The Bach Society was joined by the St. Louis Children's Choirs, performing three selections of their own and combining with the Society for the finale. In his remarks to the audience, Dennis Sparger noted the herculean contribution to music education in St. Louis made by Artistic Director Barbara Berner and Emily Pikaard, Director of Choristers. As we have come to expect, the Children's Choirs performed with smoothness and control way beyond their years. The young people's diction, phrasing and blend compared favorably to any chorus of adult singers.
One gentleman in the audience made the observation that it was sad to see so few boys participating in the Children's Choirs. I hope the leadership of the Choirs would take that observation to heart. The incredibly fine work of Benner and Pikaard deserves to be experienced by as many young people as possible. Contrary to what some might think, boys and young men DO like to sing. One has only to look upon the proliferation of men's choruses in St. Louis and throughout the country to ascertain this. Additionally, many primary and secondary schools and churches have achieved considerable success in recruiting boys and young men, which was pointed out by the man who made the observation. It IS possible, but it takes work--seeking out accomplished male singers as role models, teachers, vocal coaches and clinicians; making special efforts to target and attract boys, whatever shape that might assume--but the results will produce results across the board for girls and boys equally. And the conductors cannot do the work alone; they need assistance from other musicians, administrators and families.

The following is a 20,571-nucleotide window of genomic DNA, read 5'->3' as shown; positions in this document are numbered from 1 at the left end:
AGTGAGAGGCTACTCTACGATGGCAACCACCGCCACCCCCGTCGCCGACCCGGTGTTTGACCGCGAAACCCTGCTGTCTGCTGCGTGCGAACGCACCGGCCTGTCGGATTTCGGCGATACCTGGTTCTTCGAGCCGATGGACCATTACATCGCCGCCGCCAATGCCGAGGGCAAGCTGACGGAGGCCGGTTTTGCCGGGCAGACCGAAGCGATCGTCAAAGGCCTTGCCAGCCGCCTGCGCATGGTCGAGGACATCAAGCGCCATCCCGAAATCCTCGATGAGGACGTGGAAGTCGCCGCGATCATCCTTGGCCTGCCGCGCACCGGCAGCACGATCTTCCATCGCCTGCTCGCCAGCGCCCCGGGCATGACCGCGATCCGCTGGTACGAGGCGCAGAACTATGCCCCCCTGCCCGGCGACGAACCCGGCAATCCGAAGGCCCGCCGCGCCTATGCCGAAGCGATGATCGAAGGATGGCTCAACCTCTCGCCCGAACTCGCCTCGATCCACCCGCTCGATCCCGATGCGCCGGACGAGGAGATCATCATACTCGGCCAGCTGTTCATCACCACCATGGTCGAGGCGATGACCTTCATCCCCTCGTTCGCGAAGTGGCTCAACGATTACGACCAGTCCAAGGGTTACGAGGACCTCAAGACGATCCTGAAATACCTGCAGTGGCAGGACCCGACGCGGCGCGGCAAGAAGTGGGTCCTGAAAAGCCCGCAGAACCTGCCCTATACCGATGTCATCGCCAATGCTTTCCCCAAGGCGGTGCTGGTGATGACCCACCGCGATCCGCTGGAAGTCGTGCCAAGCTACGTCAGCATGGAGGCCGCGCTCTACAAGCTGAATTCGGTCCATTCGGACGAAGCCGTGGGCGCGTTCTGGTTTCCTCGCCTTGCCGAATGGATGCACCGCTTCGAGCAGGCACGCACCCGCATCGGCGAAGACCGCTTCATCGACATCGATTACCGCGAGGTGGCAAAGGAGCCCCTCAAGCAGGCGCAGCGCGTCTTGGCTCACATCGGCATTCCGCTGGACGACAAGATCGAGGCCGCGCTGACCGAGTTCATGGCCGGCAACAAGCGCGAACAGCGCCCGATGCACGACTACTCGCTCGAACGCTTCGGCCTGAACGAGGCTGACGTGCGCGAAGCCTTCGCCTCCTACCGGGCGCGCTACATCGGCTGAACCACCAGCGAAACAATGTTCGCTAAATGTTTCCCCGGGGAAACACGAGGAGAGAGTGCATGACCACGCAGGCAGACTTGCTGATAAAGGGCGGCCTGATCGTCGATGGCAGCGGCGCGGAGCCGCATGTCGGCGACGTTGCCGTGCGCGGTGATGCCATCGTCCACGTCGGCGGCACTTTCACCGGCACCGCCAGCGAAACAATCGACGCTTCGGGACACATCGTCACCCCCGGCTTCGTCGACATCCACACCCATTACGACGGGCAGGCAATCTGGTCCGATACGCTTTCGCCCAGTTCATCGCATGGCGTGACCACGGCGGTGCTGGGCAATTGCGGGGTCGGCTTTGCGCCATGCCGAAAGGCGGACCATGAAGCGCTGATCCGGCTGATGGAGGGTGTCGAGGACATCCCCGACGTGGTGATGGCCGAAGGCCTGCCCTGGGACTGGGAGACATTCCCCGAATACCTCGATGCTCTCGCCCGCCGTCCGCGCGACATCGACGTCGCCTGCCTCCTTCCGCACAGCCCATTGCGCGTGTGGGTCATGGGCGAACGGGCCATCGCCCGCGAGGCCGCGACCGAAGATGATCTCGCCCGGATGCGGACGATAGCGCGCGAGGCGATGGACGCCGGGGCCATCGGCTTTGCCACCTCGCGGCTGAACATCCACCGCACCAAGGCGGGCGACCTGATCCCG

Bach Society Young Artists Madalyn Mentor, Emerald Barbour, Kurtis Heinrich and Christopher Stanfill--all of whom were trained locally--were featured in Composer in Residence Stephen Mager's arrangement of "Go Tell It on the Mountain." Not only did Mager do a stunning job of arranging a traditional hymn, but the four singers turned in a virtuosic and shimmering performance. With artists such as these on the way, the future of music is certain.
Assistant Conductor Stephen Eros also conducted on the second half. Another homegrown talent, Eros continues to unfold as a skilled conductor and contributor to the entire music scene in St. Louis. One of his great strengths is his adaptability to a wide range of styles and media.
Faith in the future of music here and everywhere was also strengthened by witnessing the sold-out auditorium at Powell Hall. In this city alone, opera, musical theatre, dance, chamber music, jazz, gospel music, choral and symphonic music are all thriving. However, the lesson for all musicians is that audiences must never be forgotten. When audiences hear (and see) true artistry, originality and seriousness of purpose, support is not lacking.